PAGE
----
This course examines a broad range of civil rights, revolutionary, and pro-democracy movements in Europe, the Middle East, Latin America, and the United States. Students develop a comprehensive theory about social movements in order to classify them and develop predictive models about their emergence, shape, and outcome. As a part of this course, students will engage with a nonprofit agency or school in the D.C. area to apply their course knowledge.
SISU-419-012 Negotiating Israeli-Palestinian Peace Monday 2:30 PM - 5:20 PM
Prof. Guy Ziv
This senior capstone provides students with a deeper understanding of the problems that have confounded the Israeli-Palestinian peace process, in particular the "final status" issues: borders, Jerusalem, refugees, and security. Students focus on the contested narratives; the relevant political actors; and the key international, regional, and internal events that have shaped the dispute. As well, previous rounds of negotiations are reviewed in order to analyze what went wrong. Students then partake in a simulation in which they attempt to constructively address the final status issues as well as other sticking points, such as settlements and terrorism, in Israeli-Palestinian peacemaking.
SISU-419-014 Asian Identities in Multicultural America: Challenges of Migration and Integration Thursday 2:30 PM - 5:20 PM
Prof. Maina Singh
This course explores the social and political struggles of the over 18million Asian Americans (from China, Philippines, Vietnam, Korea, India and Pakistan) who despite being the fastest-growing racial group in the US continue to face serious issues of integration and cultural 'Othering'. This Capstone course combines academic work with hands-on CBL ( community-based learning). Students will engage with a designated Asian community-based organization in DMV for 4 weeks during this course. As a part of this course, students will engage with a nonprofit agency or school in the D.C. area to apply their course knowledge.
This course offers a study of the methods, history, and practitioners of nonviolence and the efforts to create a justice-based society. The course familiarizes students with both the philosophy of pacifism and alternatives to violence, whether among nations or among individuals faced with violence in their daily lives. This course is discussion-based, with dissent welcomed.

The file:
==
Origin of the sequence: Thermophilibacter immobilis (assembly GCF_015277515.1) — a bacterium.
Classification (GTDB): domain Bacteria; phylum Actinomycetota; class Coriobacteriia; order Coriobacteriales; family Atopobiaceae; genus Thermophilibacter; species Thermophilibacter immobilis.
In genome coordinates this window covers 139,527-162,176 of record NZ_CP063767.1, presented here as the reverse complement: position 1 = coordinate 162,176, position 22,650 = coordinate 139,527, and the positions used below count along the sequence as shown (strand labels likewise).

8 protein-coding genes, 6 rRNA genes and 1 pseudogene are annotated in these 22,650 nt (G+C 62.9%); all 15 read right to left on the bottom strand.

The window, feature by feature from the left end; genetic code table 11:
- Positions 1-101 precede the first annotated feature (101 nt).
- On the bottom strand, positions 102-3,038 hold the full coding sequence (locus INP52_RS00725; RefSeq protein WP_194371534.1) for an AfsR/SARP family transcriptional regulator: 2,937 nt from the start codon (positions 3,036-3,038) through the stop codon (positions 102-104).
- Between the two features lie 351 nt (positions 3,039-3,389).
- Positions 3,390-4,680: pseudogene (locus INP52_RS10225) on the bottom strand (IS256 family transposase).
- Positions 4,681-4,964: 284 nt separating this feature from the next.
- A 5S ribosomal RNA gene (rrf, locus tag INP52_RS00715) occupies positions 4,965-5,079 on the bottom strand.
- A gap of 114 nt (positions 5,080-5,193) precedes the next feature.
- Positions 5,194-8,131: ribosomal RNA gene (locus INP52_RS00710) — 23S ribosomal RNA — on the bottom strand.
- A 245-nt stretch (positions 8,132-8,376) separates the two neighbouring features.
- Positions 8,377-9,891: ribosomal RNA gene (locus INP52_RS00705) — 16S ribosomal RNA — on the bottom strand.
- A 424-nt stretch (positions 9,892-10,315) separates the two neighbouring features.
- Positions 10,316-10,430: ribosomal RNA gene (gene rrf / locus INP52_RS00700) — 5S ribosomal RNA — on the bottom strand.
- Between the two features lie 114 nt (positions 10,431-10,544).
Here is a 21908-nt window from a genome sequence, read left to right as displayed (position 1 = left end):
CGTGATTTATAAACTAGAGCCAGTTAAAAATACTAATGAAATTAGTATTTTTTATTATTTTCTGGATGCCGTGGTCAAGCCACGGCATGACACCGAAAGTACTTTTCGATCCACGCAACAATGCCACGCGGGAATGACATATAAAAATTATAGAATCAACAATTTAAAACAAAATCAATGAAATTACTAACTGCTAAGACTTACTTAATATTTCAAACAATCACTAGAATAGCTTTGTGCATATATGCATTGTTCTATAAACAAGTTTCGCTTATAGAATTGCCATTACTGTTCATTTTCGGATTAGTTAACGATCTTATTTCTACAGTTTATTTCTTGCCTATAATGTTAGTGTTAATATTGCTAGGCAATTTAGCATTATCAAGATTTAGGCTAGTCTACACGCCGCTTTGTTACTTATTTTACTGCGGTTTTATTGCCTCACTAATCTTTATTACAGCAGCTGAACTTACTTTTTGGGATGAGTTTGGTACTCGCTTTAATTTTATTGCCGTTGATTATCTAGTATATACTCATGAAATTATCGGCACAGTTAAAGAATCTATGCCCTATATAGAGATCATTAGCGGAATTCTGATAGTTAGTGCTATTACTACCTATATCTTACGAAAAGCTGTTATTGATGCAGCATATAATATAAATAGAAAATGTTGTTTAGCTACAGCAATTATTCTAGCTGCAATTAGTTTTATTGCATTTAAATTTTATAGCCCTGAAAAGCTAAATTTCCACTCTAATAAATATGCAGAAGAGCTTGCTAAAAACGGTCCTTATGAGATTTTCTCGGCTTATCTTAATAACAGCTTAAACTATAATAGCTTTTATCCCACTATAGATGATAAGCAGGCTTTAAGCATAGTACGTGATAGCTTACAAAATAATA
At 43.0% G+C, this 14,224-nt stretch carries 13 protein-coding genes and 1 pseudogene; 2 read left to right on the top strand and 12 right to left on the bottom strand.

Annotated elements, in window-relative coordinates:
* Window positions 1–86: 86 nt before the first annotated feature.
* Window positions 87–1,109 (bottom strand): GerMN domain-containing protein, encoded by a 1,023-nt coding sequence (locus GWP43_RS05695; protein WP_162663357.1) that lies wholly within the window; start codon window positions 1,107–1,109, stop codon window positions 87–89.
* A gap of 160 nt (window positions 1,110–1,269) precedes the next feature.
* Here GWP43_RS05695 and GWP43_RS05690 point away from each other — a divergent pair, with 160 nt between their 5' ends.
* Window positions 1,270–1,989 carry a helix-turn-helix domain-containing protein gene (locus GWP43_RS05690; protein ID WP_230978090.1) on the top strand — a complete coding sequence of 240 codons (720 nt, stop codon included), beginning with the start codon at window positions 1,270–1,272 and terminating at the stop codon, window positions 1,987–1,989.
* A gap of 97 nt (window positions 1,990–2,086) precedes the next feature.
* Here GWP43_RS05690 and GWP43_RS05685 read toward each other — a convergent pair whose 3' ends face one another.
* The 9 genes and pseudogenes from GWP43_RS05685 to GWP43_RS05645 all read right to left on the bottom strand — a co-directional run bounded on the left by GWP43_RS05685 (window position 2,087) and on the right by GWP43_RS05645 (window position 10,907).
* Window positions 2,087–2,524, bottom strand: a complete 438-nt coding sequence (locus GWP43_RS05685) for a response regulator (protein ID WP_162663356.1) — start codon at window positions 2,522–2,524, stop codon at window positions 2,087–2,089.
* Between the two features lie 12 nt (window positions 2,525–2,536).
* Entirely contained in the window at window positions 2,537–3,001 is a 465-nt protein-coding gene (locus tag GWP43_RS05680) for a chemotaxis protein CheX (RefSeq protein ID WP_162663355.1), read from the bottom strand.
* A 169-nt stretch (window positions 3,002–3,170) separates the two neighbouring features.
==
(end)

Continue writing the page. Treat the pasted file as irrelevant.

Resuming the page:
SISU-419-017 From Empire to Globalization: Critical International Relations Monday 2:30 PM - 5:20 PM
Prof. Randolph Persaud
What should critical international relations (IR) look like, what kinds of questions should it ask, and what kinds of changes does it envisage? These are central questions that are being asked from a number of different perspectives in the field. This course closely examines these issues in the context of hegemony and resistance, with added focus on global capitalism, empire, race, and postcolonialism and emphasis on historical and discourse analysis.
In this class we read key primary texts that theorize race, class, gender, sexuality and power. We will read works of Marx, Foucault, Butler and Said among others. Students will gain facility with difficult conceptual material and evaluate the relevance of these ideas for contemporary social issues.
SISU-419-020 The United States and International Human Rights Monday 2:30 PM - 5:20 PM
Prof. Sarah Snyder
Since 1941, United States attention to human rights abuses has risen and waned. Students explore how concern for human rights has influenced United States foreign policy and raise questions about the consistency and durability of that commitment throughout the Cold War and in the years that followed the Soviet Union's collapse. The course concludes with an examination of contemporary struggles to balance morality and adherence to "American values" with the preservation of national security. The assigned readings and class discussion help students define human rights and assess the American commitment to protect those rights. Students consider how the geopolitical struggle of the Cold War and domestic politics shaped American concern for human rights internationally and examine the challenges of combating terrorism and respecting human rights today. To this end, students read important accounts by historians, political scientists, journalists, and human rights activists. The objectives of this course are to promote critical, analytical thinking about United States human rights policy and to encourage students to develop their own interpretation of the evolution and significance of the American commitment to human rights in the postwar years.